When asked by Sen. Feingold what is being done to address the challenges surrounding the costs of treatment and resources, Dr. Peterson responded that USAID is working with the pharmaceutical companies on mother-to-child transmission programs. She explained that the pharmaceutical companies provide the drugs for the programs and USAID “works the protocols.”

Sen. Frist asked for further information on the role of women and young women and what the United States can do. Both Dr. McCray and Dr. Peterson agreed that “education is key” to reducing the high rates of HIV/AIDS. Dr. Peterson explained that the most effective tactics involve talking with young schoolgirls about how to handle unwanted sexual advances by older men and discussing with young boys appropriate behavior and respect towards girls and women as well as HIV/AIDS prevention. She added that the female condom would allow women a choice on how to protect themselves.

In addition to supporting the use of female condoms, USAID has supported the development and evaluation of microbicides to prevent sexual transmission of HIV/AIDS. This year, USAID will spend approximately $15 million in this area and Dr. Peterson noted one “promising” microbicide is in the final stage of clinical evaluation.

After hearing Dr. Jeffrey Sachs of the Center for International Development at Harvard University speak, Sen. Feingold commented that he had never heard such “powerful and passionate and important testimony.” Dr. Sachs said that he “continues to be alarmed” that only one or two doses of antiretroviral therapy is given to mother and child and that they are the only recipients of this type of therapy. He continued by saying that the United States must “stop winging it,” because the HIV/AIDS pandemic is not “a game of the minimum amount that can be gotten away with to say we’re doing it.”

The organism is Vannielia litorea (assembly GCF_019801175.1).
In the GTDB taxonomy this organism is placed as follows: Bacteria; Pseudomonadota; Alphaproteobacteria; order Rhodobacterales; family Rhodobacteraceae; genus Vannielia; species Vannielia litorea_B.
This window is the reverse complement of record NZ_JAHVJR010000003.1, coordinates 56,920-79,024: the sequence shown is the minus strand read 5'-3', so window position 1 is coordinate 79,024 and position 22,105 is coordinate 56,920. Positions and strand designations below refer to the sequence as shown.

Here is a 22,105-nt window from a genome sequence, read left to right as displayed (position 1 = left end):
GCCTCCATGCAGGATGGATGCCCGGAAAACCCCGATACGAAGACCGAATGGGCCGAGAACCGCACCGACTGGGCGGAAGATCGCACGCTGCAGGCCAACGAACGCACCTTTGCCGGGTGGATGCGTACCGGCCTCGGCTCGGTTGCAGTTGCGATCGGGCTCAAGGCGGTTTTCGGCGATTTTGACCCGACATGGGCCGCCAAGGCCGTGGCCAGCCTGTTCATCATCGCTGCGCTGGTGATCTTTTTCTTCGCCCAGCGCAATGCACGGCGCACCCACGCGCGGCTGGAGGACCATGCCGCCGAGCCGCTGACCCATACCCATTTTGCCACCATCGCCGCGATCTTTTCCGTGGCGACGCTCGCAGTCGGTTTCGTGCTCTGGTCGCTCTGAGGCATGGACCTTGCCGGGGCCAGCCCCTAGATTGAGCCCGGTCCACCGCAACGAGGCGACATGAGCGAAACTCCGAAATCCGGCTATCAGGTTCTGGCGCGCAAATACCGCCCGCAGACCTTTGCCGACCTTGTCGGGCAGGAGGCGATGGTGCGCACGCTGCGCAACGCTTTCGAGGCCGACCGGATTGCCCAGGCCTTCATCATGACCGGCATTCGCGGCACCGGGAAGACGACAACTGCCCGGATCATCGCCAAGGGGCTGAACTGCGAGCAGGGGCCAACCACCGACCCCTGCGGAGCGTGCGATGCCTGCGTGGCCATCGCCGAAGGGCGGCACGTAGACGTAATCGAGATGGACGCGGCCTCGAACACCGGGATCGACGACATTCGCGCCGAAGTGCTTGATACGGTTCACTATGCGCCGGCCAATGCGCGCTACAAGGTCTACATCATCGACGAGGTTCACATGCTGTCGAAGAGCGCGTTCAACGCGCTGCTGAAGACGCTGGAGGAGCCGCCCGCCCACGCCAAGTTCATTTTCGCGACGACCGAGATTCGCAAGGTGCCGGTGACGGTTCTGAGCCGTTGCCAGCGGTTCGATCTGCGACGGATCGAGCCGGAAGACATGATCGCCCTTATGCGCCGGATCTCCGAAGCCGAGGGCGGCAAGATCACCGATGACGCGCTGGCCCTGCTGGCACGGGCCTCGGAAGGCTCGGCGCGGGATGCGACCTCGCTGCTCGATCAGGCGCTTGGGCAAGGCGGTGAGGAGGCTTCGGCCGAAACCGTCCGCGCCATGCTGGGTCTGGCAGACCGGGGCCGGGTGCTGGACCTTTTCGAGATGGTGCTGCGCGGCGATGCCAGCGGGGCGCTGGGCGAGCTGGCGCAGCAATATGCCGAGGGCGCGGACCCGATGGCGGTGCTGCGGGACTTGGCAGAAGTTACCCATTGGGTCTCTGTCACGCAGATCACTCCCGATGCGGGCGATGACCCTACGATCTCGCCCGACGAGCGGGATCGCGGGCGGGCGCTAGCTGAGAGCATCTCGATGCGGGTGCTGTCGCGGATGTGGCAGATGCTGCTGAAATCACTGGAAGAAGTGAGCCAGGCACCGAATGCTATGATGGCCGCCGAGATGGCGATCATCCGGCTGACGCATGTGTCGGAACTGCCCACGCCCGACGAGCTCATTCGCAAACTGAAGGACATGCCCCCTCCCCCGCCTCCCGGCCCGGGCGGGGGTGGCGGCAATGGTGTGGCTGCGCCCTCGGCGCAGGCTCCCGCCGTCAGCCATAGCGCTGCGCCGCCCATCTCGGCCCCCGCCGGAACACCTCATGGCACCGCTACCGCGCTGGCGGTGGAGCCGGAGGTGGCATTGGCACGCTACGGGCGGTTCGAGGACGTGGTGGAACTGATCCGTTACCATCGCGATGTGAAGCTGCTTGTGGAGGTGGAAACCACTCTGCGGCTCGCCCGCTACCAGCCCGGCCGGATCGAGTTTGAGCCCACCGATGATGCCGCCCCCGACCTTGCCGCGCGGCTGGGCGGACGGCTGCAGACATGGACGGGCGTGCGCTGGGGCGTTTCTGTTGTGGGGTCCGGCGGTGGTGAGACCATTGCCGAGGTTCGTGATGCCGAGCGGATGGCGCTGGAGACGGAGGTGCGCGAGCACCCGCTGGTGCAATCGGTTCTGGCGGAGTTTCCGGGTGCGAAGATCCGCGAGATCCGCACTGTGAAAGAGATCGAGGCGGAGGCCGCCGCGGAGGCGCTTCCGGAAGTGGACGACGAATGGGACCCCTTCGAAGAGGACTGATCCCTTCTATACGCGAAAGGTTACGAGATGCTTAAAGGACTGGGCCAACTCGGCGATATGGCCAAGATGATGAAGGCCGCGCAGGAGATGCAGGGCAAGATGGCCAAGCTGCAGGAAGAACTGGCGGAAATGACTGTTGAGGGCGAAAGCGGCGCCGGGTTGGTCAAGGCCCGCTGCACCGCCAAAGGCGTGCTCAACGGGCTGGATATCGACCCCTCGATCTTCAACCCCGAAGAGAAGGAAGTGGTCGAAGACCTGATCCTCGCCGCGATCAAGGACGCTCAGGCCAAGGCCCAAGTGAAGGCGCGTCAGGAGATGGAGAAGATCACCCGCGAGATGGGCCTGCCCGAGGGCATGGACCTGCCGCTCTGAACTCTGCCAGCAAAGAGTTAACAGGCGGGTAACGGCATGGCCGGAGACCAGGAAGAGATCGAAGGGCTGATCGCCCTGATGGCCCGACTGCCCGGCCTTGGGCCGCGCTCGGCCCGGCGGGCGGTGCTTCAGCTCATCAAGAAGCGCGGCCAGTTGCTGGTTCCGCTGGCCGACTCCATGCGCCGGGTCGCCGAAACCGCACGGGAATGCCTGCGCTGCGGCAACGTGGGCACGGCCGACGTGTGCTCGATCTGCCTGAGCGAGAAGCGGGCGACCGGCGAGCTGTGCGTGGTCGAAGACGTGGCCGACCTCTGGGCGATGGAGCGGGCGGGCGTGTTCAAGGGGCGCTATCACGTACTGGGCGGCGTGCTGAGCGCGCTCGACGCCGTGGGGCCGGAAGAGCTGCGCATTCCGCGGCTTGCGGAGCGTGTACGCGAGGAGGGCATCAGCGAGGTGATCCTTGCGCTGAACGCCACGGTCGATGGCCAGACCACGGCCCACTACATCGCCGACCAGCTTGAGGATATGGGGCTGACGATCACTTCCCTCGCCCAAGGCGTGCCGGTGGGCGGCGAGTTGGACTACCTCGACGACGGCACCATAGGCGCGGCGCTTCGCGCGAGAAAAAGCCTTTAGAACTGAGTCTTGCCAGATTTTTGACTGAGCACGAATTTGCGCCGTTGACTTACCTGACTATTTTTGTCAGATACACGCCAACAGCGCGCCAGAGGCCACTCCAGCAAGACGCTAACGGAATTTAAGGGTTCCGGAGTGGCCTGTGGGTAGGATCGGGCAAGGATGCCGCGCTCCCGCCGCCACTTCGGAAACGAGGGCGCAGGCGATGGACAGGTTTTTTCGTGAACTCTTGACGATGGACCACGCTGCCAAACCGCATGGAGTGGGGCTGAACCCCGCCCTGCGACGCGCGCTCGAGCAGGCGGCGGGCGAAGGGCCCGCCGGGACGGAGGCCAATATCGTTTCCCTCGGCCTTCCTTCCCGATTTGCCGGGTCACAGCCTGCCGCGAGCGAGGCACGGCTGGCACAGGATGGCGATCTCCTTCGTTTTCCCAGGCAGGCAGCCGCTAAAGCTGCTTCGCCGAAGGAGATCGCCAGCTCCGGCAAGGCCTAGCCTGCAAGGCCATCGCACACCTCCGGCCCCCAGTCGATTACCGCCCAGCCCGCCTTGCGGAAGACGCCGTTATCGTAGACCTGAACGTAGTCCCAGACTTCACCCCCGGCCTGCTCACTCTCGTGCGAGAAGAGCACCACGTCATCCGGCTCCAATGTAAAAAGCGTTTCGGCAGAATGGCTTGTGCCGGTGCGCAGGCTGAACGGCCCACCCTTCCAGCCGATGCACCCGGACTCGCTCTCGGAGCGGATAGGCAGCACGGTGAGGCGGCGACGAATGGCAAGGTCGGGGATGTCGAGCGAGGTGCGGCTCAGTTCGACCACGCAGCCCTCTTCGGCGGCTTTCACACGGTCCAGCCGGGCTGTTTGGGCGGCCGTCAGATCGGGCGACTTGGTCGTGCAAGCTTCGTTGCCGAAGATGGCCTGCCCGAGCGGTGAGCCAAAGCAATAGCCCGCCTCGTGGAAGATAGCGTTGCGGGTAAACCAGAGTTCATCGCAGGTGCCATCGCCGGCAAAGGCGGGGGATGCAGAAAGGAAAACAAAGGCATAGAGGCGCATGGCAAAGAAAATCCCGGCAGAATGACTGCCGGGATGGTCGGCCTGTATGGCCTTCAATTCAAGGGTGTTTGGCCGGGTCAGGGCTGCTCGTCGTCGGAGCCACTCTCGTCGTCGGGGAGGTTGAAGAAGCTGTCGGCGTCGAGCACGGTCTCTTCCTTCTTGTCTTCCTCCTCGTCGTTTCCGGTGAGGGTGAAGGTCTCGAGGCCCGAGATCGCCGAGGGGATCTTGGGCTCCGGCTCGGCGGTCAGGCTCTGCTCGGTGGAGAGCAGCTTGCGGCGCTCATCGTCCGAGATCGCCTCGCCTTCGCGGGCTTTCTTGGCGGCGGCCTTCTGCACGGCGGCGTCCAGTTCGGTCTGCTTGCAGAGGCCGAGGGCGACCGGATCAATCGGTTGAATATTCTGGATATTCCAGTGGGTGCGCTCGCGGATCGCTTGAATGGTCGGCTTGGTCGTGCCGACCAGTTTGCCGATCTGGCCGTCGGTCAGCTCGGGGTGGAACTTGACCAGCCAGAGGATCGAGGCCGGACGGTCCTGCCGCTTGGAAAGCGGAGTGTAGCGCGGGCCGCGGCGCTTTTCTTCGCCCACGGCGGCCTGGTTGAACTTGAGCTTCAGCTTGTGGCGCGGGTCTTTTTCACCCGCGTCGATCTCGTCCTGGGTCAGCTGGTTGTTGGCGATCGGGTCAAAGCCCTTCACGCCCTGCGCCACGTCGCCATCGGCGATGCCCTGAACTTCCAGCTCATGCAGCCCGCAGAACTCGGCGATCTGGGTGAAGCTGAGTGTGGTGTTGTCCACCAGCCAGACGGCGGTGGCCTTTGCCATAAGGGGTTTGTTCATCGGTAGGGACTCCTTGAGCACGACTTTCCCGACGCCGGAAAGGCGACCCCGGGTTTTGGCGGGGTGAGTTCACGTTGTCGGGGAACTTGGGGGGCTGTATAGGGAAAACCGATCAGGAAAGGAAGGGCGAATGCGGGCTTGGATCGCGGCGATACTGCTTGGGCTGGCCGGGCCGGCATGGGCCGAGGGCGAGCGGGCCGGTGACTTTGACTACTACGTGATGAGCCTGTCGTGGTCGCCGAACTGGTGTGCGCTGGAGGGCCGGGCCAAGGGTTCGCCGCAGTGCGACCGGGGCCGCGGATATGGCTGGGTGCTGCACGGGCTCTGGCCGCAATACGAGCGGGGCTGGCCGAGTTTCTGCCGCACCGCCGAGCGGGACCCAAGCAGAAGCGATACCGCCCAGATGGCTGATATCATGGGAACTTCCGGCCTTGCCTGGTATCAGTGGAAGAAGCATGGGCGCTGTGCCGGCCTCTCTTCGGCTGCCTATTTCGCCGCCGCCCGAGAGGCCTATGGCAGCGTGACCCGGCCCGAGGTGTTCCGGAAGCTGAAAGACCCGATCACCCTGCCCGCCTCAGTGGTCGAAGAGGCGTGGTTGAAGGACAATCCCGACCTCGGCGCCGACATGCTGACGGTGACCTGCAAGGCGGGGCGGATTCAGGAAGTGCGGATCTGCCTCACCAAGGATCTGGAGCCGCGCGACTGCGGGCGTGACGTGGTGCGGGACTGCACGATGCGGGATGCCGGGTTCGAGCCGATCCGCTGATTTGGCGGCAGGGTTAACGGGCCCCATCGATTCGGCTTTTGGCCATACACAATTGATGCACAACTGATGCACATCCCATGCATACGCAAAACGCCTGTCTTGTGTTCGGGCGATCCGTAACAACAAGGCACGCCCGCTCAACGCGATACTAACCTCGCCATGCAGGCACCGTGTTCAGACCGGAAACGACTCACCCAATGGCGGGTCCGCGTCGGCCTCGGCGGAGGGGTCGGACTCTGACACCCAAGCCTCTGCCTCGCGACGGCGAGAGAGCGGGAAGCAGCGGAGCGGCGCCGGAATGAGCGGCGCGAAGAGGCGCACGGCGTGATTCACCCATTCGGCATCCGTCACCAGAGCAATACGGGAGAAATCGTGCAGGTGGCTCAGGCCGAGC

Agreeing with Dr. Sachs, Dr. Jim Yong Kim of the Program in Infectious Disease and Social Change at the Harvard Medical School, said that “what is happening right now is that we have therapy that we can provide and we’re not providing it.” He also said that although education and condoms help, “massive infusions for treatment can accelerate prevention very rapidly.”

The final witness, Martin J. Vorster of the Mahyeno Tributary Mamelodi in South Africa described the significant role of faith-based organizations (FBOs), but added that the resources of these organizations are inadequate because the South African government does not fund religious institutions. In order to receive government funding, the FBOs would have to become non-profit organizations that fall under the Department of Welfare. This poses a problem, Mr. Vorster explained, because any non-profit organization receiving government funding cannot receive funding from any other source. Mr. Vorster stressed that more must be done to help Africa because Africans “[do] not just want a handout, but a hand up…They want to be empowered.”